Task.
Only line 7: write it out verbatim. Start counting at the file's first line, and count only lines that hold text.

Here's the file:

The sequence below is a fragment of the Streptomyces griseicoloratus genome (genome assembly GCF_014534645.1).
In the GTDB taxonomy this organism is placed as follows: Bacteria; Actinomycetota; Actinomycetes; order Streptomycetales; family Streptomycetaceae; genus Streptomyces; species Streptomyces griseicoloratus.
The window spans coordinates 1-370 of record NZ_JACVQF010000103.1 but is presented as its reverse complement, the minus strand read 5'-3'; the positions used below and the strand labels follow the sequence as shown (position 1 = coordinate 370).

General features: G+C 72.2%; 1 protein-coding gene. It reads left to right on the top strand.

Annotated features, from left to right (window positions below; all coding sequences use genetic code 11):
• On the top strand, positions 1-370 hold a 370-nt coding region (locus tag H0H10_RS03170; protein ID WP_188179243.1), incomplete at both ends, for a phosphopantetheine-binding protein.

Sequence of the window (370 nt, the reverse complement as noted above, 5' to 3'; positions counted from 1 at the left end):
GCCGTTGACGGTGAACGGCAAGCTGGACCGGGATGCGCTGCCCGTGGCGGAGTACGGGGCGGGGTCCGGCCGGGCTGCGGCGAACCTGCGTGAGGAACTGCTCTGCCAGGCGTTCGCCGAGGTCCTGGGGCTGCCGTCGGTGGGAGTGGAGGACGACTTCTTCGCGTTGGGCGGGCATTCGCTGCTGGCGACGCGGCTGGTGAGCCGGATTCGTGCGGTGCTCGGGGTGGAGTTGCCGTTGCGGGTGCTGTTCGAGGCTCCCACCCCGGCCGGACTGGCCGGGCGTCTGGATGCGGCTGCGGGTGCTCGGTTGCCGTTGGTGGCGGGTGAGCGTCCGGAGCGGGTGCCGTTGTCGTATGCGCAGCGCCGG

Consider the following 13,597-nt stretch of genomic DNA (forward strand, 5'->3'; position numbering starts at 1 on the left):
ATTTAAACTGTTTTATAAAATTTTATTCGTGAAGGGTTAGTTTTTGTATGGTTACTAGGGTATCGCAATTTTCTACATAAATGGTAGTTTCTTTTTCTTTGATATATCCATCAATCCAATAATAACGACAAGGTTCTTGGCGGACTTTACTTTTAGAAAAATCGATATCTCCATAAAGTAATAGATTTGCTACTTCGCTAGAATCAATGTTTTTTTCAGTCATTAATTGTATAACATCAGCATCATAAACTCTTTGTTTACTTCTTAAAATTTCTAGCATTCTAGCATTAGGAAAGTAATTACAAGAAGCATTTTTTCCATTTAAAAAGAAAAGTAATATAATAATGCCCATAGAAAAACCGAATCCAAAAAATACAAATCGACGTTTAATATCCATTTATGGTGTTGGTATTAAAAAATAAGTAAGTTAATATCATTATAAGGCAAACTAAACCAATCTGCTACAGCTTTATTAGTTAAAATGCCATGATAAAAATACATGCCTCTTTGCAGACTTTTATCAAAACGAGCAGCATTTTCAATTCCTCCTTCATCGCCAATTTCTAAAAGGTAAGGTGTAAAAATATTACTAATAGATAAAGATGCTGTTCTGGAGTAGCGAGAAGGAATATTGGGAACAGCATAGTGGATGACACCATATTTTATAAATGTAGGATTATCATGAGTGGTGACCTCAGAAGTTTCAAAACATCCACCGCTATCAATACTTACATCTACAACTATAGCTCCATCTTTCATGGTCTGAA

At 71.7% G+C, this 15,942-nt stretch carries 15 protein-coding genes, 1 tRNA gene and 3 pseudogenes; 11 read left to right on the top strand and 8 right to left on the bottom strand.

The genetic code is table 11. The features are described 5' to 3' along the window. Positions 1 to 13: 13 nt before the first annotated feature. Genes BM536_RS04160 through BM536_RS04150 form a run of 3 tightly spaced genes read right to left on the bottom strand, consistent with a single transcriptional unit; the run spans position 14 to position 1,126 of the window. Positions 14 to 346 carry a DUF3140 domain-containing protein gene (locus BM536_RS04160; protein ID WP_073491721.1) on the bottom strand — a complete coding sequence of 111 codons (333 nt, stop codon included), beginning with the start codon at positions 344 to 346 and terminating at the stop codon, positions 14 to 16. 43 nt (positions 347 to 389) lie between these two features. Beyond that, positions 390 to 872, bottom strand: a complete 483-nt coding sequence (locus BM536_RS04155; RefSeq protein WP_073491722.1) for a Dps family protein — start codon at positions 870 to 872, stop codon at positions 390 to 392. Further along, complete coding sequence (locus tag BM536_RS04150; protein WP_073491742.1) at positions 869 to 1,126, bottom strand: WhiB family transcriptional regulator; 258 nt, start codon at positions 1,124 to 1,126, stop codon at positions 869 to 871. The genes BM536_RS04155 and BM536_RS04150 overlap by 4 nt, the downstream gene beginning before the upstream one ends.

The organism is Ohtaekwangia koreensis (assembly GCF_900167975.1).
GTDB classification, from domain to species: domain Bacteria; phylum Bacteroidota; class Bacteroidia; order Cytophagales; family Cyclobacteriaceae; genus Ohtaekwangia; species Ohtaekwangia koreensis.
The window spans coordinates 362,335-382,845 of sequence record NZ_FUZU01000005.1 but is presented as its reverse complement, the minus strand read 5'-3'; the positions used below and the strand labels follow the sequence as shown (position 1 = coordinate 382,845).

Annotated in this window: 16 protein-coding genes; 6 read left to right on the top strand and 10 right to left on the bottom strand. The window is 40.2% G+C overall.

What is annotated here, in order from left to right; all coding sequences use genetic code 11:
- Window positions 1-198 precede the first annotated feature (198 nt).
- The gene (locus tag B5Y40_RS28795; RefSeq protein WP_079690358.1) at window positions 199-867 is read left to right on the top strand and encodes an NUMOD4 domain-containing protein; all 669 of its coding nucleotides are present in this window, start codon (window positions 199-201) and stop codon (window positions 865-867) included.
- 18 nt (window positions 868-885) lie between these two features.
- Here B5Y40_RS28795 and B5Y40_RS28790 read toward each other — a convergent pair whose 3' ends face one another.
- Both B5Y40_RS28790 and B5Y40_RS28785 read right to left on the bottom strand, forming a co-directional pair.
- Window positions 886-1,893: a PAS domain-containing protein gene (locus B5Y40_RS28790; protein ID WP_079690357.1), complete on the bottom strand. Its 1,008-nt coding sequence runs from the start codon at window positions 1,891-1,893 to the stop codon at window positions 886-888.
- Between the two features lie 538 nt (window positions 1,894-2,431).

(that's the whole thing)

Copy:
Sequence of the window (370 nt, the reverse complement as noted above, 5' to 3'; positions counted from 1 at the left end):